An insurance policy is a legal contract between the Insured and the Insurer. The Insured provides information in response to the Insurer's questions, which the Insurer takes into account before deciding to offer or to decline to offer a policy, or to limit it in some way.
If the Insured fails to provide truthful, or incomplete information, or fails to tell the Insurer some detail(s) that would be considered relevant to the Insurer, the Insurer could reduce or refuse to pay a claim, cancel the policy, reduce the cover to what it would have accepted if it had known the correct facts, and if fraud is involved, treat the policy as if it had never existed.
It is therefore very important to make sure that the Insurer and your broker is aware of the Insured's details. It is better to mention anything that could be considered relevant, even if the specific question may not have been asked. e.g. if you were requesting insurance cover for a beef cattle property, you would be expected to mention that you also sometimes hired out your horses for the public to ride around the property. It is also the Insured's responsibility to keep the Insurer and your broker informed of any changes to their circumstances, and/or to make additions or deletions to the policy as soon as the Insured is aware of them.
Who, or what entity, is the Insured is an important issue. The Insured name normally is the same as the insured item's owner's name, unless there is a legal requirement that they have to insure another party's property, such as leased equipment or vehicles.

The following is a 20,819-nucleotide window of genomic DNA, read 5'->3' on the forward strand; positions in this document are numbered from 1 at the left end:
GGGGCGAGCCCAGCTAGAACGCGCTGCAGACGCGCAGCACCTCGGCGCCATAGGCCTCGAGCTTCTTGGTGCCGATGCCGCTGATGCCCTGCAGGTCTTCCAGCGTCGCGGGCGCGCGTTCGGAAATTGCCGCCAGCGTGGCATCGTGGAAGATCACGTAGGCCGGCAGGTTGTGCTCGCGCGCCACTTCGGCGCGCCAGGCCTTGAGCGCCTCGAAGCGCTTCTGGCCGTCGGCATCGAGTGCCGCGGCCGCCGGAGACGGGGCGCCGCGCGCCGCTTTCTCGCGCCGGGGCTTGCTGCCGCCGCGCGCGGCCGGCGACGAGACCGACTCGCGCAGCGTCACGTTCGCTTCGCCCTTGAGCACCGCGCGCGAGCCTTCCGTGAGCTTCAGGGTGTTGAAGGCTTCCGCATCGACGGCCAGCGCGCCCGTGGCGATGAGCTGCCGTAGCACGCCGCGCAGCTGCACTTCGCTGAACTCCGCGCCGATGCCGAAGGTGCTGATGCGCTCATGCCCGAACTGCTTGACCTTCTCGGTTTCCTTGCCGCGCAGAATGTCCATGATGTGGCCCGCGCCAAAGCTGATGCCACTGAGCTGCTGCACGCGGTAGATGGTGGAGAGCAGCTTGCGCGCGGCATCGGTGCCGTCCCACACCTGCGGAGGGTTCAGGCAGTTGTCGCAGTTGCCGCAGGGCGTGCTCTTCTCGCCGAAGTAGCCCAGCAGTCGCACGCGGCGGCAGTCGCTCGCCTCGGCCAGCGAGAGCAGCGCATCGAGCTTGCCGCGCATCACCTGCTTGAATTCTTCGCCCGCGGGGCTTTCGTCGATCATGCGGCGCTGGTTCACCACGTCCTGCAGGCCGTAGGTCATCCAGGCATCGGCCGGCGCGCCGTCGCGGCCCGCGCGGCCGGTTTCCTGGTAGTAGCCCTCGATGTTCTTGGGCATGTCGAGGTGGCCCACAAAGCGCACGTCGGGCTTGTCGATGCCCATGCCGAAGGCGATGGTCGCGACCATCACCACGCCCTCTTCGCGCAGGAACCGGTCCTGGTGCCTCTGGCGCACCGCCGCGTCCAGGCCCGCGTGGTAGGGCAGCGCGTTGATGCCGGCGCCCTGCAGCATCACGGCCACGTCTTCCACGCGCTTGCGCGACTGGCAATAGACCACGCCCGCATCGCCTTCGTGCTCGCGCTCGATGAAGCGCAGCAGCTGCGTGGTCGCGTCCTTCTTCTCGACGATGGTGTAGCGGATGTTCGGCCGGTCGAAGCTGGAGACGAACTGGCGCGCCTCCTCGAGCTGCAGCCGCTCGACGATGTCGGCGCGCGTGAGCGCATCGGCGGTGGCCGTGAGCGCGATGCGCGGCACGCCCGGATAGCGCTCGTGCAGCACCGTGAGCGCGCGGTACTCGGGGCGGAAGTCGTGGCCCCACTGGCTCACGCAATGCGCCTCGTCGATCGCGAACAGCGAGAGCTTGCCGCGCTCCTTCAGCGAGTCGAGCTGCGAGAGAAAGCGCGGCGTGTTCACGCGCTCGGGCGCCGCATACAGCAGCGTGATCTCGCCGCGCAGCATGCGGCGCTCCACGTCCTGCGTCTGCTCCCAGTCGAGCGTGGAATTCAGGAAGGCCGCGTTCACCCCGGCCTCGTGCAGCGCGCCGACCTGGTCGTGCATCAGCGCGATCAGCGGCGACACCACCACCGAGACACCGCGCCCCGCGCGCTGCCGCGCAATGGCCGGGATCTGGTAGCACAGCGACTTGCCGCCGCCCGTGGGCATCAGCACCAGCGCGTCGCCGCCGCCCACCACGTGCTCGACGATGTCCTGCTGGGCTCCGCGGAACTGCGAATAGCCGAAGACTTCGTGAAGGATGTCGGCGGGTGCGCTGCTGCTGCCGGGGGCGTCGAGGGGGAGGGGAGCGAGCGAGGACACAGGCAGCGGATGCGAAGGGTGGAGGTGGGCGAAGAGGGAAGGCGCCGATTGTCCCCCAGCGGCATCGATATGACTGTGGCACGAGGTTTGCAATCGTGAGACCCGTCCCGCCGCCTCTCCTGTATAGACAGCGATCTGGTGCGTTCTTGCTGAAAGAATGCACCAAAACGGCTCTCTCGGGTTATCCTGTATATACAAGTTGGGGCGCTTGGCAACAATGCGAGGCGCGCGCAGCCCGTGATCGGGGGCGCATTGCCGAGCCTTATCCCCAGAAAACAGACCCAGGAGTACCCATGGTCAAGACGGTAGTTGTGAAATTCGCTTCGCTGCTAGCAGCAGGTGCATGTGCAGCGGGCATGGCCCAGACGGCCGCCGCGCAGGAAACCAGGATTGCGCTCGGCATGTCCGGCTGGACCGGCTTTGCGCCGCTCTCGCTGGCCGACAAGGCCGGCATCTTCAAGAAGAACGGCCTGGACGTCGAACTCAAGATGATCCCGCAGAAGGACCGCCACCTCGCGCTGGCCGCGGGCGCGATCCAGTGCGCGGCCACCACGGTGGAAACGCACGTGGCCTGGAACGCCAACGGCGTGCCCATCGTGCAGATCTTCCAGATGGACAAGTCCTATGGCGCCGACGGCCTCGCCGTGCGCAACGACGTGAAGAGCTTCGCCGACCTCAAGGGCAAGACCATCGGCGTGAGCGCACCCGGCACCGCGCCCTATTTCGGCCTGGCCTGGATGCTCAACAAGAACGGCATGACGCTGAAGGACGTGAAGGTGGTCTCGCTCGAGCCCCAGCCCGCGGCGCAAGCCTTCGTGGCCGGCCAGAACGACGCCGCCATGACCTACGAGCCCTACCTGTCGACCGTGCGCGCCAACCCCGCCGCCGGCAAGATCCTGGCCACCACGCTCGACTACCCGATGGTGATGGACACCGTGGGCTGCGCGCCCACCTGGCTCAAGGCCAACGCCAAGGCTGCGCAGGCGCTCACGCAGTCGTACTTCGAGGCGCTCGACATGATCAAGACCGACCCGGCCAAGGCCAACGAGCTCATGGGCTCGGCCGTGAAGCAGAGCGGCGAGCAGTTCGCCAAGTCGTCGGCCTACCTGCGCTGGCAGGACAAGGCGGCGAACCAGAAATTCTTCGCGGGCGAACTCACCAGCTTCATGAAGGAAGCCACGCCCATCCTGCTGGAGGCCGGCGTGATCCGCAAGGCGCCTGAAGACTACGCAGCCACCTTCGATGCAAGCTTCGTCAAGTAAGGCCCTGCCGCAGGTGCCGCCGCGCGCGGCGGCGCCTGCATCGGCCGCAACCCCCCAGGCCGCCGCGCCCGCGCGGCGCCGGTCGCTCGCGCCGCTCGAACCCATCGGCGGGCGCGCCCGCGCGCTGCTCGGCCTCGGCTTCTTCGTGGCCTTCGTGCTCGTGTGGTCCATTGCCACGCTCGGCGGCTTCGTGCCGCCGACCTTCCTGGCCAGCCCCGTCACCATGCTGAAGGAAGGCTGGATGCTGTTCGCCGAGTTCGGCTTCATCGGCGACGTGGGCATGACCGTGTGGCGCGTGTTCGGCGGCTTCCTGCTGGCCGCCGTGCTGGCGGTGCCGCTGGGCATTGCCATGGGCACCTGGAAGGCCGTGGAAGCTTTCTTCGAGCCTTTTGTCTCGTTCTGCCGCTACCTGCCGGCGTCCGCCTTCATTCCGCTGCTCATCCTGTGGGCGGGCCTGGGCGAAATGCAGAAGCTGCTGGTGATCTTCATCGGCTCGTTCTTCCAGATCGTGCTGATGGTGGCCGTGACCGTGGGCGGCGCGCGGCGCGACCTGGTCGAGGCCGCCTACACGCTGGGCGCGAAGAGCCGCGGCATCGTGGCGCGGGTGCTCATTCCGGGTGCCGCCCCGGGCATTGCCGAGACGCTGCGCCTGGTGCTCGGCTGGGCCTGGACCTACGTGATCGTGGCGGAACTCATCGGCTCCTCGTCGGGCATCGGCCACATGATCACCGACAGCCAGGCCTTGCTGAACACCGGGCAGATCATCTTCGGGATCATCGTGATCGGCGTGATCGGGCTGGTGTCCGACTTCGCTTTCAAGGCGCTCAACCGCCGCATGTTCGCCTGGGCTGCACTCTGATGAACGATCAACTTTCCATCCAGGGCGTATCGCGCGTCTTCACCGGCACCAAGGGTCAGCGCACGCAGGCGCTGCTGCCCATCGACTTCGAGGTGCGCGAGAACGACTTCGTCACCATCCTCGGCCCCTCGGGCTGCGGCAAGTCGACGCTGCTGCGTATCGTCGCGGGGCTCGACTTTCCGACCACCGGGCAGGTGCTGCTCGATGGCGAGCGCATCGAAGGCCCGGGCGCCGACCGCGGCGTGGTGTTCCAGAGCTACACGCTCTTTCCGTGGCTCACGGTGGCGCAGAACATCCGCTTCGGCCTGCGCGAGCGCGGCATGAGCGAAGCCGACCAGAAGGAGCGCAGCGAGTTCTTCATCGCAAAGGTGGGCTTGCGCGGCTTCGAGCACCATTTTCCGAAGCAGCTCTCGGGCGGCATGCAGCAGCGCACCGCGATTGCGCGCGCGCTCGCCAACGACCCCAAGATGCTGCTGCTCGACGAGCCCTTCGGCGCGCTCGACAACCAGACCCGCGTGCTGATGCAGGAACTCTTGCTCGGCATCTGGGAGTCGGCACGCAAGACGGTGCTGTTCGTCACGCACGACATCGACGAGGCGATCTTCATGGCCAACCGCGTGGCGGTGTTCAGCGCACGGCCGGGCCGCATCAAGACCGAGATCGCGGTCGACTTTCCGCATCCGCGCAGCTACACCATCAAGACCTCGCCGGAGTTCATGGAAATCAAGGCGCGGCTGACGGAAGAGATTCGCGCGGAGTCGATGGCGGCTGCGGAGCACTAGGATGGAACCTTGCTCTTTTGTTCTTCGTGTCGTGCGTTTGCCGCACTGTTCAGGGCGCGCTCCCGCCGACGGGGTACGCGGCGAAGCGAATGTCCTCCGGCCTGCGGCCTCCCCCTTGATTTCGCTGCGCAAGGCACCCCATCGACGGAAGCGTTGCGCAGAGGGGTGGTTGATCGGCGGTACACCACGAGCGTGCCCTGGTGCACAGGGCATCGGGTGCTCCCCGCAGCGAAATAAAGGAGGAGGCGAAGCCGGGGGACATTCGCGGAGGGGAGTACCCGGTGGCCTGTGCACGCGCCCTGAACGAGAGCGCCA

Example 1: If Bob and Mary Smith bought a property or a vehicle in their Company name, B & M Smith Enterprises Pty Ltd, it has to be insured under the Company name.
Example 2: If Bob and Mary lived in Queensland, and owned a home unit, they may well be able to take out a policy on their unit for building and contents damage, but they would not be paid for a claim for water damage to the ceiling, because the building is owned by the Body Corporate or the Strata Title Plan, which must have it's own policy on the property. Bob and Mary would, however, be able to claim for damage to their lounge suite because they own it. Note: other States or Territories may have different rules to Queensland regarding Strata Title insurance.
Example 3: If Bob and Mary operate their Company business from the study in their home unit, would the theft of their Company owned laptop be able to be claimed on their personal contents policy? If you answered No you are correct. The Company should have its own business policy for the equipment, which usually would also include Public Liability cover. If they had Public Liability cover and a business client came to their home, or they called into a client's office, and accidently injure someone, the business policy would then respond to the liability claim. The Legal Liability cover which is included in most Home & Contents policies excludes any business related claims.
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